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VUMC participates in NIH fetal surgery trial

Apr. 23, 2003, 4:30 PM

Vanderbilt University Medical Center is one of three institutions participating in a $25 million, five-year trial of 200 patients comparing the safety and efficacy of fetal surgical repair and traditional postnatal repair of open neural tube defects in infants with spina bifida.

Vanderbilt joins University of California, San Francisco and Children’s Hospital of Philadelphia in the randomized controlled MOMS trial (Management of Myelomeningocele Study) sponsored by the National Institute of Child Health and Human Development, one of the National Institutes of Health. Prior to the MOMS trial, the three institutions were responsible for most of the 225 procedures that had been performed worldwide. Vanderbilt performed 176.

MOMS, the largest randomized clinical study of an open-uterine procedure, was requested by the NIH in 2000 to look at the promise, risks and controversy generated by the procedure. Teams from each of the three institutions were summoned to Bethesda, Md., for the "Spina Bifida Summit," where surgeons, ethicists, obstetricians and pediatricians updated officials on the procedure. The trial has been under design since then. Vanderbilt performed its first procedure in the MOMS trial about a month ago.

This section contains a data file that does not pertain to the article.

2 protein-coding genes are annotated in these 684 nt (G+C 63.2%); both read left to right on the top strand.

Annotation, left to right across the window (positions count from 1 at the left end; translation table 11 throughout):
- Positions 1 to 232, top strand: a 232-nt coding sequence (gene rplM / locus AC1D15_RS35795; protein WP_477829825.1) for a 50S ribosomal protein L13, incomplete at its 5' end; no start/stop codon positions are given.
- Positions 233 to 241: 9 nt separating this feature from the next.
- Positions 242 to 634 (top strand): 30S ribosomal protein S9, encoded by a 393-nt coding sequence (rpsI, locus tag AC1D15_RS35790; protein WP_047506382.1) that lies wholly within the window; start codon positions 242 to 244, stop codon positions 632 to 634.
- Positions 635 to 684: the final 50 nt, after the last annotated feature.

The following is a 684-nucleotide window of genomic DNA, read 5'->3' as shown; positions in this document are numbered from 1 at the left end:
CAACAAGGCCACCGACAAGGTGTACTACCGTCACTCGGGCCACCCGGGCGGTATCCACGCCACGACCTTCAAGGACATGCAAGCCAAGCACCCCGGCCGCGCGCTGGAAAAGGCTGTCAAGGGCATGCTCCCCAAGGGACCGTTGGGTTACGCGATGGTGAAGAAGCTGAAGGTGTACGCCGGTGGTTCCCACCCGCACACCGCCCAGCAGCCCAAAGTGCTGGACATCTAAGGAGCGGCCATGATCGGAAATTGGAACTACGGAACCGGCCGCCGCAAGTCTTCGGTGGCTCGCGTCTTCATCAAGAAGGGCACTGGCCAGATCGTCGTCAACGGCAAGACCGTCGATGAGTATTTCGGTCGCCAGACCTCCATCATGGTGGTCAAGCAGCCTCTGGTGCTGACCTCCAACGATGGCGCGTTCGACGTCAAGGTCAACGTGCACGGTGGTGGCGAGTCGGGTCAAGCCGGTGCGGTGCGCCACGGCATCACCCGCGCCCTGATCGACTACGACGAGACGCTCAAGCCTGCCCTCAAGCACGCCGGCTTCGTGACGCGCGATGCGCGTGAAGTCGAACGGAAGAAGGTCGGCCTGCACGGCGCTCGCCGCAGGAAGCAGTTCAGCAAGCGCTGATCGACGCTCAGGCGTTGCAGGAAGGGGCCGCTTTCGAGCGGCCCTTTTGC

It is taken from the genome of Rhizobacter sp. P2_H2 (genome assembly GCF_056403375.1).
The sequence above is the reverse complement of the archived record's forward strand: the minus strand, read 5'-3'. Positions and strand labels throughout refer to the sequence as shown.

"The study is needed, not only to demonstrate the significant and long-term benefit of spina bifida repair, but to validate the entire field of maternal-fetal surgery," said Dr. Joseph P. Bruner, associate professor of Obstetrics and Gynecology and director of Fetal Diagnosis and Therapy. At Vanderbilt, the procedure is performed by Bruner and Dr. Noel B. Tulipan, professor of Neurological Surgery and director of Pediatric Neurosurgery. Bruner opens the mother’s abdomen and uterus, partially removes the fetus, then Tulipan sews shut the opening over the fetus’s spinal cord.

"There has never been a trial that has demonstrated the efficacy of fetal surgery. If our short-term data holds up, this will be the first trial that justifies the entire enterprise," Bruner said. "It will extend beyond fetal surgery for spina bifida. It will grant legitimacy to the entire subspecialty.